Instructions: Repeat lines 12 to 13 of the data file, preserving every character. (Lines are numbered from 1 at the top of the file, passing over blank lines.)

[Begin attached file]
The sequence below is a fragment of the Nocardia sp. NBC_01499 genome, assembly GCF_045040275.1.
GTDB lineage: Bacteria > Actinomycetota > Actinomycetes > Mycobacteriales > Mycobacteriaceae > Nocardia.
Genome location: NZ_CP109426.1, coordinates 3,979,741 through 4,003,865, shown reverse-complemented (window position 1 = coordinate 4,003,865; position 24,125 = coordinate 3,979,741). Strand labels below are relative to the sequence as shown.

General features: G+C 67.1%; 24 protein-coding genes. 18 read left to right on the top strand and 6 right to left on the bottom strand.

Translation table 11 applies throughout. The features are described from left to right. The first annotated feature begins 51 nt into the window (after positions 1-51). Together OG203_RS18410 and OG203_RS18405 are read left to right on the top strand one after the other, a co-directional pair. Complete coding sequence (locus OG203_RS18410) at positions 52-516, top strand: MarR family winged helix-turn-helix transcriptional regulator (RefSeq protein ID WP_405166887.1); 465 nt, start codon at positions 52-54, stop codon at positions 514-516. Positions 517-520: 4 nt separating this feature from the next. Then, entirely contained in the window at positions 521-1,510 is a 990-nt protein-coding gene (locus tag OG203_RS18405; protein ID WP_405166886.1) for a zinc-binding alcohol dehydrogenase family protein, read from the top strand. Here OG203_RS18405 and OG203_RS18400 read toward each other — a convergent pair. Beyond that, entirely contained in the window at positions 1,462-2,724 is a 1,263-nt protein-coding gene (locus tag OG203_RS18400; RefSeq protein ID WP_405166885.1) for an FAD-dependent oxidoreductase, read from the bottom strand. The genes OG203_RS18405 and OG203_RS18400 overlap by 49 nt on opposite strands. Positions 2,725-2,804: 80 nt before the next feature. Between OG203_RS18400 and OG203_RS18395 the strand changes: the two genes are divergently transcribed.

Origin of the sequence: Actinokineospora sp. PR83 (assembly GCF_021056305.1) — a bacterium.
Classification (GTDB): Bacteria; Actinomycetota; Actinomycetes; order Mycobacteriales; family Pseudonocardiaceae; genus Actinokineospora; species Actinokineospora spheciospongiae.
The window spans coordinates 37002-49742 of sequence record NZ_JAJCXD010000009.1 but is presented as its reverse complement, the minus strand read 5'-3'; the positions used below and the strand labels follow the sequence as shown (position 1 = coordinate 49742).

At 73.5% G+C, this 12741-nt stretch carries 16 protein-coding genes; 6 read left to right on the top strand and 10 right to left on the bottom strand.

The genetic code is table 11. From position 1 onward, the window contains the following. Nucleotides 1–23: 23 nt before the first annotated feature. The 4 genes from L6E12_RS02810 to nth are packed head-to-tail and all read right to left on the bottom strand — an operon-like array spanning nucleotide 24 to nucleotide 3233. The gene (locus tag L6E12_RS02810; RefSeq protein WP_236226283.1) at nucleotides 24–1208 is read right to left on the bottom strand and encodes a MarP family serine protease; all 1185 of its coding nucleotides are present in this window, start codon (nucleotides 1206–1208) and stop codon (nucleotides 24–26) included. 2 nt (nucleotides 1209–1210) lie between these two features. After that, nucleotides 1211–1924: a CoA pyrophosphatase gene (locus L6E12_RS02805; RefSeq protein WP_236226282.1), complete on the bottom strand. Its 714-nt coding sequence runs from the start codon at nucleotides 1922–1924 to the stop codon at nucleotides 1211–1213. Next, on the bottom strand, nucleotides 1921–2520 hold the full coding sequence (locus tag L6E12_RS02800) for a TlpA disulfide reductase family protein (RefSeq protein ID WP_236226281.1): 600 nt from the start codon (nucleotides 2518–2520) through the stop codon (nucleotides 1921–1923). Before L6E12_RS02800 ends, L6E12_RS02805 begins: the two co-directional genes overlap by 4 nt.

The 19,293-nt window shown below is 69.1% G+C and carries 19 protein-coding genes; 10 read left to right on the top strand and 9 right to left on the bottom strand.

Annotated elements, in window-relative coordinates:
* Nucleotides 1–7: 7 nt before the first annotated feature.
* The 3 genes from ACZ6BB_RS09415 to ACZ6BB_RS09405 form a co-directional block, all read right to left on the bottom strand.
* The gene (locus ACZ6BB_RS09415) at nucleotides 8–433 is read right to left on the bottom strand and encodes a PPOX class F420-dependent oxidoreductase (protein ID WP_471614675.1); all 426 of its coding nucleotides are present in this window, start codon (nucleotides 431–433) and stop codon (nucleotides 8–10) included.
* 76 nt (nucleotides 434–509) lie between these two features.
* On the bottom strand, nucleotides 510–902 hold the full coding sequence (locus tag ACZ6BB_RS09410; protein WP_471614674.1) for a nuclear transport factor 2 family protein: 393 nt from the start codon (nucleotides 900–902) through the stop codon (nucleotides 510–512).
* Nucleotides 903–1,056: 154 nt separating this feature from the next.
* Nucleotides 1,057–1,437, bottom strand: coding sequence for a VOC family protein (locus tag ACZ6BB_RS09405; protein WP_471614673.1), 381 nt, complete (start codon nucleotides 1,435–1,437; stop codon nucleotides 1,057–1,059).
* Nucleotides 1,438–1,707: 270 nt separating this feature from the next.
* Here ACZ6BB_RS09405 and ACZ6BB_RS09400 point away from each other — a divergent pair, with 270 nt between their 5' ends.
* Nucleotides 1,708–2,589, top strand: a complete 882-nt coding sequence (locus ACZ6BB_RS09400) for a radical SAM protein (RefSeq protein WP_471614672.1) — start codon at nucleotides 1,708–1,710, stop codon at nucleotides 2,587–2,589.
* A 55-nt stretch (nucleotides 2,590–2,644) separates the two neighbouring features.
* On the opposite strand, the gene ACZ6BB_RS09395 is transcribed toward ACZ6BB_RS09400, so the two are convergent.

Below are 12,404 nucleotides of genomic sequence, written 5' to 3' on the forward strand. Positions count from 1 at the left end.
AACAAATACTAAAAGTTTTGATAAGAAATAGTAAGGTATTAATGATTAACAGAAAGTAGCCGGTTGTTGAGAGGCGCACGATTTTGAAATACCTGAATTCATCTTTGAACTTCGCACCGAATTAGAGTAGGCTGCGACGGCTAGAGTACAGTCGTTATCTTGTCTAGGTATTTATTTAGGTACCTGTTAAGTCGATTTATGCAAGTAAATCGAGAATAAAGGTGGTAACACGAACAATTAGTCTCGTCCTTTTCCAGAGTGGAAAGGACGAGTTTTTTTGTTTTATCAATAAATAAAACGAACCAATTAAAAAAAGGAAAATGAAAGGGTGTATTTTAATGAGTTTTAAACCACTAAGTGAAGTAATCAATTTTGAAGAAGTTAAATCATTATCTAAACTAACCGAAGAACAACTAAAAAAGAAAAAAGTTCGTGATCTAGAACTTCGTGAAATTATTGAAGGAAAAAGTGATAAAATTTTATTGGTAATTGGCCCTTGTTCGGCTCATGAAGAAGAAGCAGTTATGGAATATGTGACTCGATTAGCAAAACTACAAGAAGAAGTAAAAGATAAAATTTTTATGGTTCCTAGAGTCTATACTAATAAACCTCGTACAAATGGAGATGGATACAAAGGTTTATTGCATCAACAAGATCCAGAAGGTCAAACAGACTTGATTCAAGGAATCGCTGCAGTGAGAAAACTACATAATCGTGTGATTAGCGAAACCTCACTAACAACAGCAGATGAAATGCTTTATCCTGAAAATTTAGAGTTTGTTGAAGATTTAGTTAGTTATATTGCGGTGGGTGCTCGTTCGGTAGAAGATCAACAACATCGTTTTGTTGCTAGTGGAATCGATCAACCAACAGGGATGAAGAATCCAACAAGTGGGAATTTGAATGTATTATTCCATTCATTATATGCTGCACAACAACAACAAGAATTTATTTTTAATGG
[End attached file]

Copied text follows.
Annotated elements, in window-relative coordinates:
* Nucleotides 1–7: 7 nt before the first annotated feature.